3 types of construction cost estimating

Let’s look at one of the challenges of the cost engineer: estimating construction costs. Generally, direct project costs include construction work, material supply and equipment. Often, construction costs prove to be the most difficult part of the estimate.

Construction costs vary according to a complex series of relationships. Direct labor wages can vary from location to location, sometimes as much as fifty percent. Once wages are considered, labor productivity drives the cost of construction work. High productivity results in lower construction cost, while low productivity increases cost. However, it is not uncommon for productivity to be very low when direct labor rates are also very low, resulting in a relatively high cost per unit despite low wages. Conditions of the construction work, particularly with renovation, affect productivity as well, such as accessibility, lay-down/staging areas, dust, dirt, and general job clean-up requirements, as well as the working space available. Scheduling requirements may force multiple work activities to be carried out at the same place or at the same time. How efficiently sharing of equipment and services are managed will also affect productivity.

We can identify 3 estimating techniques to work with these problems:

1. Estimating with unit rates

A unit-rate contains the average amount of resources you need to install one unit (piece, meter, kg, etc.) you can find on an MTO. By multiplying all unit-rates by the quantities from all MTOs, a very detailed estimate of the project resources is obtained. This amount of granularity allows you to adjust productivity per work activity. Assigning each activity to a section of the work breakdown structure used for scheduling, a resource distribution is obtained that allows the business to actively trace and control on productivity.

2. Resource-based estimating

When an MTO is available it makes sense to use unit-rates for your estimates. If a schedule is available then resource-based estimating is also an option. With this technique, you are not looking at the average number of hours you use for the installation of materials and equipment. Instead, you plan the resource you need using calendars and schedules. All hour related items in your estimate are created using their respective calendar to determine the amount of time a resource will be used throughout the duration of the work activity. By adjusting the number of productive hours in a calendar, productivity is taken into account over the duration of the activity.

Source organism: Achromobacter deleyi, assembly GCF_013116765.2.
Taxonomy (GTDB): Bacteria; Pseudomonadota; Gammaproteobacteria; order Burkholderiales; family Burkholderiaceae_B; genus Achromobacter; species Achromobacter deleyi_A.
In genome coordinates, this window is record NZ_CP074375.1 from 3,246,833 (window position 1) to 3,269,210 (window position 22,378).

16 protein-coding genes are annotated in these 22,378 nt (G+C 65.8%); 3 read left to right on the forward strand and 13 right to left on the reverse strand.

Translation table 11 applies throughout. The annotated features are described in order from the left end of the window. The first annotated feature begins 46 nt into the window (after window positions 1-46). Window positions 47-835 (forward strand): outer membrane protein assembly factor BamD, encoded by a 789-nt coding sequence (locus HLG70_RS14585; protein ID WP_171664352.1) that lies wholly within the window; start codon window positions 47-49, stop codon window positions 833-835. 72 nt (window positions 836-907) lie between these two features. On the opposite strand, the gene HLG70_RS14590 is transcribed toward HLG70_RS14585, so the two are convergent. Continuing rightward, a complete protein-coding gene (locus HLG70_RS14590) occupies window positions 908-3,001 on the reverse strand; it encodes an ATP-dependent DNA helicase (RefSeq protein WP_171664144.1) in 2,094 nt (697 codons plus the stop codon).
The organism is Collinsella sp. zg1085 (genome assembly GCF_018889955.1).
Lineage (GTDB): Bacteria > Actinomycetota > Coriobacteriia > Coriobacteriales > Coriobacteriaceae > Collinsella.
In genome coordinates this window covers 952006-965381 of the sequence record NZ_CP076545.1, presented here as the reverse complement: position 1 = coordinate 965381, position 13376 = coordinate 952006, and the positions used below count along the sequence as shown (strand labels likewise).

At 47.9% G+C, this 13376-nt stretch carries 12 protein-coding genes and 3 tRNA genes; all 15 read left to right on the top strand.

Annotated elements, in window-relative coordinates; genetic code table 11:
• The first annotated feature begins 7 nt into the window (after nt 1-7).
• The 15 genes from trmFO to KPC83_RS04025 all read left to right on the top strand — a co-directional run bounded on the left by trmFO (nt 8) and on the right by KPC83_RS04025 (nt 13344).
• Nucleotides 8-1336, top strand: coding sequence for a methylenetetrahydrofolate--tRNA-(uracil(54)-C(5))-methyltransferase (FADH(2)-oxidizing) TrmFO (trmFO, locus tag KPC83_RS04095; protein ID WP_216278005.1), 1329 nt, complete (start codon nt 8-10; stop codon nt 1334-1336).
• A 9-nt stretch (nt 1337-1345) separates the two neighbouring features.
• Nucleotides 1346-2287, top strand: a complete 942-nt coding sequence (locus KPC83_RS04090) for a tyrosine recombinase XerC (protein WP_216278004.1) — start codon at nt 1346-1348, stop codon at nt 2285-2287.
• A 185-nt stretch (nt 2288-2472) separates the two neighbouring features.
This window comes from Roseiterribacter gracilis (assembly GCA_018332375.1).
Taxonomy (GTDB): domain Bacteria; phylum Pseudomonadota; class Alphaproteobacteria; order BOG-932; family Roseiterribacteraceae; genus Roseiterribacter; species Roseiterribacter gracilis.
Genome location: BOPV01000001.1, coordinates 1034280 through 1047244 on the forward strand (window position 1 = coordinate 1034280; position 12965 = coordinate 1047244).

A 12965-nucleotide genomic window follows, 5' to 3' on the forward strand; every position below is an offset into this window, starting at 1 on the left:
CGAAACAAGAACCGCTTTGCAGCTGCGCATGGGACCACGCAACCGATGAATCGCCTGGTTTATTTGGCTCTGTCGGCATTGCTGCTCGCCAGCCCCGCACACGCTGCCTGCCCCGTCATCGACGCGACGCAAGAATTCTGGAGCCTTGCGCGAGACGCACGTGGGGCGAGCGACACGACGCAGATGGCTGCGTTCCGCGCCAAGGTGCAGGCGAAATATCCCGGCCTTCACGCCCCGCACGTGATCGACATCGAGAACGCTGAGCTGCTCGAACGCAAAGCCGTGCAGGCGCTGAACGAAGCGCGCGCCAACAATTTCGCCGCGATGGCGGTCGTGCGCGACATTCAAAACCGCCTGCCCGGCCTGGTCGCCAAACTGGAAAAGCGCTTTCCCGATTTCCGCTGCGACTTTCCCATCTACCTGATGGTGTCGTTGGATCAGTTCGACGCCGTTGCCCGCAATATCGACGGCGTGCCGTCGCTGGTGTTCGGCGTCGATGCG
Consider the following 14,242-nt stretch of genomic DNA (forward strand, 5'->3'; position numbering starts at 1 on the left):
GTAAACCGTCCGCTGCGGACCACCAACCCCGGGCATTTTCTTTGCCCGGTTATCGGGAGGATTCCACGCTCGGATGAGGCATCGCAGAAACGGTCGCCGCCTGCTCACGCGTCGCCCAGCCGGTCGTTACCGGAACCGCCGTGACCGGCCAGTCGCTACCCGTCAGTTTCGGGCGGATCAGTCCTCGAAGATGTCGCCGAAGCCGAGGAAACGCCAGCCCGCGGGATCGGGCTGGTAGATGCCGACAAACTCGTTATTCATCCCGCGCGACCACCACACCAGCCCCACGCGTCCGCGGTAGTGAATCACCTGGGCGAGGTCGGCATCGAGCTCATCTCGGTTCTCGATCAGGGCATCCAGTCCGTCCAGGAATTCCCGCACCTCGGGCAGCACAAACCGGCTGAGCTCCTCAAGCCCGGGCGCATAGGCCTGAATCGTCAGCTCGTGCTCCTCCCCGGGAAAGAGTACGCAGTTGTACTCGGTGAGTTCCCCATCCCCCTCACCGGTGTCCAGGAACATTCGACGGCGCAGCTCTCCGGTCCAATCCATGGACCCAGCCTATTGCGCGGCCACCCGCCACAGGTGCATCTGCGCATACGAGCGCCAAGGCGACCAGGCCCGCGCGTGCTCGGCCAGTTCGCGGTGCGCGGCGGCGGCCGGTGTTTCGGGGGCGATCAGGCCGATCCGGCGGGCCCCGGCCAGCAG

3. Factor estimating

Factor estimating is used when no MTO or schedule is available yet. Typically, this is the case in early phases of the project. By using material costs as a basis, construction costs can be factored in. This works because there is often a strong relation between the cost of your materials and the effort it requires to install them. While this is useful upfront, the downside is that it provides considerable fewer options to adjust the estimate for productivity.

A cost engineer should have the capability to carry out one or more of these techniques. Depending on the level of project definition and type of project you determine which technique suits you best.


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